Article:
The Importance of Emotional Intelligence for Sales Reps


Imagine rolling into the office in the morning, ready for a full day of back-to-back client meetings only to look at your schedule and find 3 out of 5 of cancellations. How would you react? Perhaps you would be happy just to know that you’ve got a meeting with 2 great prospects… Perhaps you would be thrilled about having time to do some more prospecting… Perhaps you would simply feel great about having a day to take it easy. But sometimes your light-hearted disposition takes a different turn. Your mood derails, you get discouraged, and you forget that today is wonderful just the way it is and absolutely nothing can stand in your way.

In one form or another, we’ve all experienced days that get the best of us. But how do we counter these emotions? How do we overcome the forces that aren’t within our control knowing that no matter what happens, we will make the most out of any situation? Let’s examine how top performing sales reps exercise Emotional Intelligence (EI) to achieve success and contribute to revenue growth for their organizations.

What Makes for a Successful Sales Rep

There are many key factors that make for a successful sales rep, but there is one quality that stands above the rest; and that’s Emotional Intelligence. A study of over 40 Fortune 500 companies revealed that salespeople with high Emotional Intelligence outperformed those with medium to low EI by 50%. Emotional Intelligence applies to everyone, but it is the key trait of top performing sales reps. According to the Business Dictionary, Emotional Intelligence is defined as:

“The ability to identify, assess and influence one’s own feelings and those of others”

Emotional Intelligence is an aptitude that can be trained and developed. It has taken years for the most successful sales reps to achieve high EI in an effort to improve their sales processes. Below is a list of the 4 major components of Emotional Intelligence that characterize top performing sales reps.

1. Self Awareness

Having a clear perception of the kind of personality you demonstrate to your prospects and customers is a key element to self awareness. Knowing your strengths and weaknesses allows you to emphasize the positive aspects of your personality. It allows you to better understand how the customer perceives you and grants you the ability to respond according to their needs. Self awareness is the first step in interacting with prospects and customers, enabling the sales rep to build the relationship based on relatability and understanding.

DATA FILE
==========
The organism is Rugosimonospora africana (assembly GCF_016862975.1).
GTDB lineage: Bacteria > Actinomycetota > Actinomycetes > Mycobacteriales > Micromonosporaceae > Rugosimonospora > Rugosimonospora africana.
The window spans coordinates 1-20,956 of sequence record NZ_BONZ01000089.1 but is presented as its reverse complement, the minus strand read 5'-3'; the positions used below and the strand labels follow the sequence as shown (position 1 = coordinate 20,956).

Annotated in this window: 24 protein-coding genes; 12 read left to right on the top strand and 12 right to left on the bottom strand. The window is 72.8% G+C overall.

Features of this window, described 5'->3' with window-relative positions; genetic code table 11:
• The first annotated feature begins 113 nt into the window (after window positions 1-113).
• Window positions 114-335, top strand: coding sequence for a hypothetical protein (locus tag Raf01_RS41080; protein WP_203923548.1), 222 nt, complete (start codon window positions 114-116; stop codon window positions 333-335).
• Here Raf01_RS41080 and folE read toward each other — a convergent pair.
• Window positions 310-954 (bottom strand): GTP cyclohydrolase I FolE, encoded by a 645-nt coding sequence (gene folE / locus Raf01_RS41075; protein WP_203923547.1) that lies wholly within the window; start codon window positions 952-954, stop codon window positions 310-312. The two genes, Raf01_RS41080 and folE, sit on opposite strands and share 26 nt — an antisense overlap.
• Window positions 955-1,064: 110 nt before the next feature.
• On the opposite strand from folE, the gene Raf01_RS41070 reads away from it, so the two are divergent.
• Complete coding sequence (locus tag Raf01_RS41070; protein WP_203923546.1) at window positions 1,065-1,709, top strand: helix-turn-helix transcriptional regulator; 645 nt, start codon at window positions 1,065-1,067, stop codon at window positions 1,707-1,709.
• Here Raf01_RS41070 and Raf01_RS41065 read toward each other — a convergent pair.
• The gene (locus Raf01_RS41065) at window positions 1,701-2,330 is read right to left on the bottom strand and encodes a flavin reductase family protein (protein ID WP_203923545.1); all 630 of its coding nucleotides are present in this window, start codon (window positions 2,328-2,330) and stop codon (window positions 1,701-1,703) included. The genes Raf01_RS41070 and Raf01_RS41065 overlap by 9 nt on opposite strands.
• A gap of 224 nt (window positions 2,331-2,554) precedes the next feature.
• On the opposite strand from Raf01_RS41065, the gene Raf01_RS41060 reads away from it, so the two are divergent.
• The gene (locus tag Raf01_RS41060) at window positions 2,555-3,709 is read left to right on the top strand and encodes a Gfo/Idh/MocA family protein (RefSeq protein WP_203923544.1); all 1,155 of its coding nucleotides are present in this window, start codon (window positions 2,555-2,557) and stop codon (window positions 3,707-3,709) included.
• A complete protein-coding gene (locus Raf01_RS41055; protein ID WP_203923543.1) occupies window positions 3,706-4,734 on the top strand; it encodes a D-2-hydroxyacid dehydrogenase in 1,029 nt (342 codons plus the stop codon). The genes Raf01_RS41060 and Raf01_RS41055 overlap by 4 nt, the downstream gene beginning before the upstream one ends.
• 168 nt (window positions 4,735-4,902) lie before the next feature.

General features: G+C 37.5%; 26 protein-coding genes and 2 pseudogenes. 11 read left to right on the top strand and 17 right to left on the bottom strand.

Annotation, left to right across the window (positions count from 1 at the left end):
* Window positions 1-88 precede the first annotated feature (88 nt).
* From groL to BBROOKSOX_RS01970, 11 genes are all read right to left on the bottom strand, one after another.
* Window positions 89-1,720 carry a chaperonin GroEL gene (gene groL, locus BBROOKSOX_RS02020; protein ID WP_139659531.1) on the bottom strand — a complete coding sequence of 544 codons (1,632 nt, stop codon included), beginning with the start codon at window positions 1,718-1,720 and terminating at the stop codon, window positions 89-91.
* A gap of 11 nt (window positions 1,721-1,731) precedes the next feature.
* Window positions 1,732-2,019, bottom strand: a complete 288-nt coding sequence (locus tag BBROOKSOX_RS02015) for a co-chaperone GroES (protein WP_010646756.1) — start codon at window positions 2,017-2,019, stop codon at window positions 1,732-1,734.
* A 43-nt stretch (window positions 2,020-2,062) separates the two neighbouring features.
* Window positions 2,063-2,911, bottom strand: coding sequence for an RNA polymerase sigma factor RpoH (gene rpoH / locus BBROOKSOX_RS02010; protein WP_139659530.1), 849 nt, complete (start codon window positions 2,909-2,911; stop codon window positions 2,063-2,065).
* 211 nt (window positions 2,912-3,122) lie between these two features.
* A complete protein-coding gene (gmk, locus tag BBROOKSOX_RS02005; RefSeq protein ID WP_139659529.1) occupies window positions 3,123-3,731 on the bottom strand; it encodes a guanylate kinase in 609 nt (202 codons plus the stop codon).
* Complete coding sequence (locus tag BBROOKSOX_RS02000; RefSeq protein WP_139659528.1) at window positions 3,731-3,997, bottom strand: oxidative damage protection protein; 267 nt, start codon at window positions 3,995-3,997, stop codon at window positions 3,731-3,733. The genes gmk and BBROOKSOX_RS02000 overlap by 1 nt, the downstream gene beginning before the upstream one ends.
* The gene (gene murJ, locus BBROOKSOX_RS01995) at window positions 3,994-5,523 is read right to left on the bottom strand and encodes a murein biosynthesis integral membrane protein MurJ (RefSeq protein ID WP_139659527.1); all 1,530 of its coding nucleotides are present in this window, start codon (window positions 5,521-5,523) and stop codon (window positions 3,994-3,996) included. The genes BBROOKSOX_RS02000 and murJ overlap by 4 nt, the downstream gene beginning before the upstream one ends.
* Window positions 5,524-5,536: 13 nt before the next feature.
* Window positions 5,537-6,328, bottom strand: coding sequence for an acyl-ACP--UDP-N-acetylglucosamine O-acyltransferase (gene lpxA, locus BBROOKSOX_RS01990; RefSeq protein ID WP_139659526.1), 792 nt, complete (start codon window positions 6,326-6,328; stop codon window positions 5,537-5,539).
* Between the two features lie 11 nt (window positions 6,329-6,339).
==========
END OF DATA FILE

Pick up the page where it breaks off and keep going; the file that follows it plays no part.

2. Self management

Another key skill that Emotional Intelligence encompasses is self-management – keeping your impulses under control. Self awareness doesn’t have any value if you can’t control your emotions. Letting emotions get the best of you puts your ability to make connections with customers at risk. In an effort to adapt to any situation, you need to keep your emotions in check, because that’s what will translate into maintaining rock solid relationships with your prospects and customers.

3. Social Awareness

Having social awareness allows you to assess a situation objectively, and puts you in another person’s shoes; so when you get a couple of client cancellations, you don’t focus on how this has negatively impacted your day, but you focus on practicing empathy. You try to figure out why the cancellation took place and drive the relationship forward based on the circumstance. Sales reps that practice social awareness persevere through rejection, and are not only aware of their own actions, but try to understand the actions of others.

4. Relationship Management

Delivering an excellent customer experience is argely based on good relationship management. Nurturing relationships is an ongoing practice. It can take months and even years to build a strong relationship with a customer. The strengths and bonds between a client and a sales rep are based on how well you carry the relationship forward, and achieving this is largely dependent on EI.


The importance of enhancing emotional intelligence comes with the territory when dealing with customers. Sales reps in the beginning of their careers have very different attributes as compared to those in their later years after gained experience. What’s more is that companies who do a better job of communicating with their employees outperform those who do not, financially. On average a company with an exceptional communications program delivered a 47% greater return to shareholders than the least communicative firms. If you feel that you lack in emotional intelligence and things at times get the best of you, don’t fret – it’s just a key part of growing as a sales rep. How effective is your sales exec at managing emotional intelligence among your team members? Have you seen growth in your own EI over the span of your career?

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